Dalhousie Law Journal


shipping, cargo, Rotterdam Rules, Canada, carriage of goods, legislation, contracts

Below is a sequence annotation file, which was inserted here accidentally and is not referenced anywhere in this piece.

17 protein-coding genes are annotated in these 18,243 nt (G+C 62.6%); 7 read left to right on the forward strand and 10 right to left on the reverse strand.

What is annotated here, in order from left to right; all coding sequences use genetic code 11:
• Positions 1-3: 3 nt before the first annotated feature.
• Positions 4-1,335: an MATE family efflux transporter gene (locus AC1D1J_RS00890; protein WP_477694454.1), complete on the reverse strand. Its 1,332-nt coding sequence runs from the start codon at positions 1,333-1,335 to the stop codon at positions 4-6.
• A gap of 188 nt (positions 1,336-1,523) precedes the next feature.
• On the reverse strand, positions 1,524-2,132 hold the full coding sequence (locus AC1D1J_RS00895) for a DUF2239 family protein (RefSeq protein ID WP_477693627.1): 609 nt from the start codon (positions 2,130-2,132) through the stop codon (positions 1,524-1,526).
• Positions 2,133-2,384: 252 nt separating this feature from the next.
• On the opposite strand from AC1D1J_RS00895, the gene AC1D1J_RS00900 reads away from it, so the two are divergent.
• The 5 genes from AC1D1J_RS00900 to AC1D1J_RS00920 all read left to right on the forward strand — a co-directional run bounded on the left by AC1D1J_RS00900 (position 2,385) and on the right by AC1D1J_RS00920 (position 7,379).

The paper begins with some background on modern liner shipping and cargo interest perspectives before considering the Rotterdam Rules 2008 (The Convention on Contracts for the International Carriage of Goods Wholly or Partly by Sea), which could ultimately replace Canada's existing carriage of goods legislation. The authors explore the key issues arising from the implementation of the Rules, and discuss why, from a manufactured goods perspective, there will likely be limited acceptance by cargo owners. They conclude that the gains made in the areas of electronic documentation and greater clarity on delay, as well as altered limits of liability do not offset the fact that most manufactured goods now move under confidential service contracts that may or may not choose to incorporate the Rotterdam Rules. On balance, it is unlikely that there will be widespread acceptance of the rules by those purchasing liner shipping services.